Officials at the GTU say it's premature to establish a full partnership with Zaytuna. "Right now, we want our Center for Islamic Studies to offer a curriculum for all our students, so anyone who leaves here and goes out into the world will have a fundamental understanding of Islam," Donahue explained. "We want to generate conferences and scholarly activities to create conversations here and in the larger community. We want to reach out to the Islamic communities and invite them to come here and participate." Eventually, the GTU could "develop some kind of training program where future imams could come to study."
Jiwa, head of the Center for Islamic Studies, said there is a dire need for such programs. American Muslims have few places where they can get the kind of theological and pastoral training they need to serve as imams, to work as chaplains in hospitals and prisons, or to run Muslim community centers. Currently, Americans interested in such theological training often go overseas to schools in Egypt, Syria, and elsewhere in the Islamic world, to learn Arabic and immerse themselves in the Koran and other Islamic religious texts.
"They are huge institutions, but they are not very good at training people to think broadly," Jiwa said. "They mostly focus on explaining why Islam is the right religion. Every faith does that, but there has to be some kind of comparative perspective."
So far, the GTU outreach is in its early stages. There are about ten Islamic students enrolled in the consortium's seminaries—a mix of converts and Muslim-born seminarians.
Som Pourfarzaneh, born in London to Iranian parents, began his college career at Berkeley, earning a bachelor's degree in biology before transferring to the GTU. There he earned a master's in Religious Leadership for Social Change, at Starr King School for the Ministry. He is now pursing a doctoral degree at the GTU, studying contemporary issues in Islamic America. "There are very few places in the U.S. with such a rich environment to study contemporary religious issues in Islam," he said. "There are schools with good religious studies programs, but they tend to only focus on the history of Islam. I'm interested in what Muslims in the U.S. are actually doing now, looking at how they are living and how that conveys a far more positive image than we usually see in the media."
Bazian sees the Bay Area as the perfect place for a new generation of homegrown Muslim students to deepen their knowledge of their own culture and religion. Silicon Valley jobs have drawn thousands from India, Pakistan, and other Muslim lands. Many of those immigrants' children have now reached university age and are showing up at Cal. "We are seeing students now who grew up in Muslims schools in the Bay Area and are very comfortable with their identity as American Muslims," Bazian said. "They are now able to maintain [religious] continuity from kindergarten all the way through the University."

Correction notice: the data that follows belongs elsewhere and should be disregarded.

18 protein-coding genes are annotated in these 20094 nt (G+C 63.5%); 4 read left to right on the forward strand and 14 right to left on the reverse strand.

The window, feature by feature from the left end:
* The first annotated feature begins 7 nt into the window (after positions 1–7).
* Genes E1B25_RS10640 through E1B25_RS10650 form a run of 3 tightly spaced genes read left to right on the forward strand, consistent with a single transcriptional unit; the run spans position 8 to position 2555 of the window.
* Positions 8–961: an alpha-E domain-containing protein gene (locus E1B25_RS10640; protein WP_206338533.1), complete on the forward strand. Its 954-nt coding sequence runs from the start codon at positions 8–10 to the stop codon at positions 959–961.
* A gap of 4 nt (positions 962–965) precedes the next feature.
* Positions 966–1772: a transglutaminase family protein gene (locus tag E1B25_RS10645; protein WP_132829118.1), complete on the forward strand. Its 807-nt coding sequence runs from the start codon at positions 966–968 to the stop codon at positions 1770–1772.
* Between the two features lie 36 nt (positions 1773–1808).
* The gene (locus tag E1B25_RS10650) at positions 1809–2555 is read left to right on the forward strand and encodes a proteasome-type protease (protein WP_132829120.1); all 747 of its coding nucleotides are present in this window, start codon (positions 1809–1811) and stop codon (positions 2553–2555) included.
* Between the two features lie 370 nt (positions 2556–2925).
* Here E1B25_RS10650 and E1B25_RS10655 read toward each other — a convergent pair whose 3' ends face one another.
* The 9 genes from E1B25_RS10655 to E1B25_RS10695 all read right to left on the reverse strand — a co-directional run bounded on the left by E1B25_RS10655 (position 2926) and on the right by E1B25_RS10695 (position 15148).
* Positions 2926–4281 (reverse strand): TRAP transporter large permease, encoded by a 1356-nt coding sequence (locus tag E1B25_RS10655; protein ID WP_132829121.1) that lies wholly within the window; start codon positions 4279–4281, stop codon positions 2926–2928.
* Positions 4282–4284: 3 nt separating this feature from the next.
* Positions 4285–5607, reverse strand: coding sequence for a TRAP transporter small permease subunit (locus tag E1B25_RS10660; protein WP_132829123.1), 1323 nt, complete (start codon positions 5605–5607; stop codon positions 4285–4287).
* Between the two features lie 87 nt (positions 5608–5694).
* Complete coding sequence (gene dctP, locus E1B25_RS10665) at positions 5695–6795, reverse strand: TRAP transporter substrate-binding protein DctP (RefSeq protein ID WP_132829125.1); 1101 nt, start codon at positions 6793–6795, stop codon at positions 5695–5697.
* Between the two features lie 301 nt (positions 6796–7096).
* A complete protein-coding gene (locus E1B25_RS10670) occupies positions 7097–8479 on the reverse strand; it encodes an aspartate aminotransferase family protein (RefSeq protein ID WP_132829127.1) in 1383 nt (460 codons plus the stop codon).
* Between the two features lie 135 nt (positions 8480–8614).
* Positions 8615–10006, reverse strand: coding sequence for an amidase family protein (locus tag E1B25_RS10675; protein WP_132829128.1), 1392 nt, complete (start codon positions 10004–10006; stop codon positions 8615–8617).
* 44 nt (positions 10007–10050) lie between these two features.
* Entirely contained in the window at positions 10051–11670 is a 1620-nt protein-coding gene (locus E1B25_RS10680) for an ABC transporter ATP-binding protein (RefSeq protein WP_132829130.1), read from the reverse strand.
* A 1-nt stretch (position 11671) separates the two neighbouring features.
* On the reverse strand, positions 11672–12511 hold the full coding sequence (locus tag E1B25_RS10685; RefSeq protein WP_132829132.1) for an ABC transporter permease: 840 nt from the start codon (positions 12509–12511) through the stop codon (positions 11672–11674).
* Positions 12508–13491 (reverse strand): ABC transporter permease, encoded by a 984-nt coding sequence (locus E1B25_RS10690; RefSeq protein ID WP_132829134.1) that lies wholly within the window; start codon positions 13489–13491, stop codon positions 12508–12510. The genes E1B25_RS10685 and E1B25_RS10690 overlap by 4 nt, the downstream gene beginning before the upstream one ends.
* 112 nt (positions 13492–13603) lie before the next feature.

Those involved in these new cooperative efforts at Zaytuna, Cal, and the GTU know there will be roadblocks ahead. Mixing religion and politics, church and state, is never easy. The GTU, for example, is also home to a Center for Jewish Studies. The center has been relatively static in recent years but announced in September that it had won a total of $900,000 in grants fromthe Koret Foundation and the Taube Foundation for Jewish Life and Culture. So far, relations between the GTU's Jewish and Muslim centers have been civil—but this is Berkeley, after all, where it doesn't take long for discussions about religion, politics, and the Middle East to devolve into accusations of "Islamophobia" and anti-Semitism. In the past, Bazian's outspoken advocacy for the Palestinian cause and his sharp criticism of the Bush administration and the state of Israel have made him a lightning rod for conservative attacks.
At the same time, the GTU's Center for Islamic Studies and the Zaytuna Institute must peacefully co-exist with another GTU organization, the Center for the Lesbian and Gay Studies in Religion and Ministry, an unapologetic advocate of gay rights.
Cal's involvement in the mix raises the broader question of how one studies God at a secular university. During the 20th century, many U.S. universities began to downplay the study of religion—especially after the 1960s, when the "secularization theory" that the world would become more and more secular in modern times was popular in academic circles. But rising religious fervor among Muslims and Christians alike has called that theory into question. Recent years have seen renewed interest in religious studies courses in secular colleges, with UC Santa Barbara leading the way among California's public universities. These days, academics are less likely to challenge the idea that someone can be both a fervent believer and a respectable scholar of their own faith.